Accordingly, various stem cell models have been studied extensively to understand the effect of viral invasion on the organ. Some of them are:

  • Liver bile duct progenitor cells were modeled in the 3D form to study liver damage in COVID-19 patients (Zhao; 2020)
  • Liver bile duct progenitor cells were modeled in the 3D form to study liver damage in COVID-19 patients (Zhao; 2020)
  • Primary gut endothelial stem cells modeled on a pseudostratified layer to study how intestinal epithelium supports SARS-CoV replication (Lamers; 2020)
  • Adult human hepatocytes modeled on the 3D system to assess whether these organoids are susceptible to SARS-CoV infection (Yang; 2020)
  • Human mesenchymal stem cells derived cardiomyocytes were cultured and studied for androgen signaling pathways (Samuel; 2020)

Conclusively, although vaccination is the best choice to fight against the spread of COVID infection, data from current clinical studies are unable to determine the extent of protection offered. Hence, a need for the alternative therapeutic option is forcing researchers to use various primary cells and stem cells to explore disease pathology.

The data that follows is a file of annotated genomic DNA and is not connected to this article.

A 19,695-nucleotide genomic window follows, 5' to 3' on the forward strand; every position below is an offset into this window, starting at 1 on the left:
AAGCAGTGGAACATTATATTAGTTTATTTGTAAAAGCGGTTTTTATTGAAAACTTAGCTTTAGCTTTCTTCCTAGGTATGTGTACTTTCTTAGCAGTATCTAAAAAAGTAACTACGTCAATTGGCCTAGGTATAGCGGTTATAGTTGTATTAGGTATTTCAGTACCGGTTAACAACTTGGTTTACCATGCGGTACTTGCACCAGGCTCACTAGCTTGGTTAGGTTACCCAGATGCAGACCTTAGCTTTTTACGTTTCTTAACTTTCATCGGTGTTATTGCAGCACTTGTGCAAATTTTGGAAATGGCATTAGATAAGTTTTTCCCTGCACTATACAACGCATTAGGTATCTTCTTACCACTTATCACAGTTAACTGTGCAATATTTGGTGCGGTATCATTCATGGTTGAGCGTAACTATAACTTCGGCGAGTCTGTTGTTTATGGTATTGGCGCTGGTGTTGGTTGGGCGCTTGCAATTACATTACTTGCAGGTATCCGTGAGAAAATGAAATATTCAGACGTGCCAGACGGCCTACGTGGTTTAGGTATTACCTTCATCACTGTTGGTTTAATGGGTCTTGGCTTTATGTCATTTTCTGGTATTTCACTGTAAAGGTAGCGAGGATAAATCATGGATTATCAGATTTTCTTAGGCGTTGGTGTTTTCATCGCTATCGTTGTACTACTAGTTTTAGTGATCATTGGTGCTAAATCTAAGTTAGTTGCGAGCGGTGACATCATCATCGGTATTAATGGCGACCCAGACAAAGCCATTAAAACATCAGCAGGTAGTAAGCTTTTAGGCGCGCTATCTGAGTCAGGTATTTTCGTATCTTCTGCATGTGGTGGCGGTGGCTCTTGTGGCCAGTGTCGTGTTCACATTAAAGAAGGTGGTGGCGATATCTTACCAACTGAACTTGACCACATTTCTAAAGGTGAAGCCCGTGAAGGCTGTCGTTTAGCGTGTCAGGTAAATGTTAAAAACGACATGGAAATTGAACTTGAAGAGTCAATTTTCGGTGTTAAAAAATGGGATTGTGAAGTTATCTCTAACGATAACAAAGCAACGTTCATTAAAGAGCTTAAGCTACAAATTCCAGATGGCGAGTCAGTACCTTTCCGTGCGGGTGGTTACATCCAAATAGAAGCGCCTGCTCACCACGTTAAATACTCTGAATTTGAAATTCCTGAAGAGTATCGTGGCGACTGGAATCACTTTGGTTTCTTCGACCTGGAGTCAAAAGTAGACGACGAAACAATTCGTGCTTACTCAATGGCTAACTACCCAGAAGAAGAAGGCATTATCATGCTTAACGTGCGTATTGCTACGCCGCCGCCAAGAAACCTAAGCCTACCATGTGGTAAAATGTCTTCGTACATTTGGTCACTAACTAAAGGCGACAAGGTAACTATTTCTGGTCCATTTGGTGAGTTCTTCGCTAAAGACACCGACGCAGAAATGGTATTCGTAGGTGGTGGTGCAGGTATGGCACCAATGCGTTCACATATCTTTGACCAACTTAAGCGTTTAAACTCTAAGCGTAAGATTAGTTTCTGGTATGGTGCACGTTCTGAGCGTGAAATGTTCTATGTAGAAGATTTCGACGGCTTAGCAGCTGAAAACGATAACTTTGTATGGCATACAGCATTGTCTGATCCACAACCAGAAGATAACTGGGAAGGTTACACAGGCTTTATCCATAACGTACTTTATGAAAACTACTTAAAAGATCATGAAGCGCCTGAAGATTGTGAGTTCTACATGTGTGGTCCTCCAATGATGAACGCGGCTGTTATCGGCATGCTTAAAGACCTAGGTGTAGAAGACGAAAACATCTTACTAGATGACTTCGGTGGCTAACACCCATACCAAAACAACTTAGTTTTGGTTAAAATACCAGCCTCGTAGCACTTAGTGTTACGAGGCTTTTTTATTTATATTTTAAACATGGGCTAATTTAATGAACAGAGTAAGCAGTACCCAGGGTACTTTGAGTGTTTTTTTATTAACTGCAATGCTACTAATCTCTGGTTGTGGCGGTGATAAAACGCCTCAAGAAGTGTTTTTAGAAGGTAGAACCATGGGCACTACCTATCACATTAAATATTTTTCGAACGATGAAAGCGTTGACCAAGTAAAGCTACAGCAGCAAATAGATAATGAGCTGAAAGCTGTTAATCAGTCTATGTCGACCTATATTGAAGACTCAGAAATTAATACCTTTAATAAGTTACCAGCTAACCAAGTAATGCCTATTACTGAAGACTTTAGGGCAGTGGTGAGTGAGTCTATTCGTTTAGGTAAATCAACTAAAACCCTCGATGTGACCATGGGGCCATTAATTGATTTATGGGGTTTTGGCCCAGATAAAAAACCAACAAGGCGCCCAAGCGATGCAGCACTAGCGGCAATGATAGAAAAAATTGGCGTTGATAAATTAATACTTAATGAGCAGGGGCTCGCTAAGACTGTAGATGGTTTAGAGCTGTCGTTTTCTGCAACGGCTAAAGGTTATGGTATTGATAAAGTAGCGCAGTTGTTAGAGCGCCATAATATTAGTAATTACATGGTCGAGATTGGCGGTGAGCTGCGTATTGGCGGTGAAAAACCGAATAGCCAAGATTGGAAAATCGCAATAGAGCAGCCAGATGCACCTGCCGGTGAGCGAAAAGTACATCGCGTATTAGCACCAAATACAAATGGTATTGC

• Katsura H, Sontake V, Tata A, Kobayashi Y, Edwards CE, Heaton BE, et al. Human lung stem cell-based alveolospheres provide insights into SARS-CoV-2-mediated interferon responses and pneumocyte dysfunction. Cell Stem Cell. 2020;27(6):890–904.
  • Lamers MM, Beumer J, van der Vaart J, Knoops K, Puschhof J, Breugem TI, et al. SARS-CoV-2 productively infects human gut enterocytes. Science. 2020;369(6499):50–4.
  • Samuel RM, Majd H, Richter MN, Ghazizadeh Z, Zekavat SM, Navickas A, et al. Androgen signaling regulates SARS-CoV-2 receptor levels and is associated with severe COVID-19 symptoms in men. Cell Stem Cell. 2020;27(6):876–89.
  • Zhao B, Ni C, Gao R, Wang Y, Yang L, Wei J, et al. Recapitulation of SARS-CoV-2 infection and cholangiocyte damage with human liver ductal organoids. Protein Cell. 2020;11(10):771–5.
  • Yang L, Han Y, Nilsson-Payant BE, Gupta V, Wang P, Duan X, et al. A Human pluripotent stem cell-based platform to study SARS-CoV-2 tropism and model virus infection in human cells and organoids. Cell Stem Cell. 2020;27(1):125–36.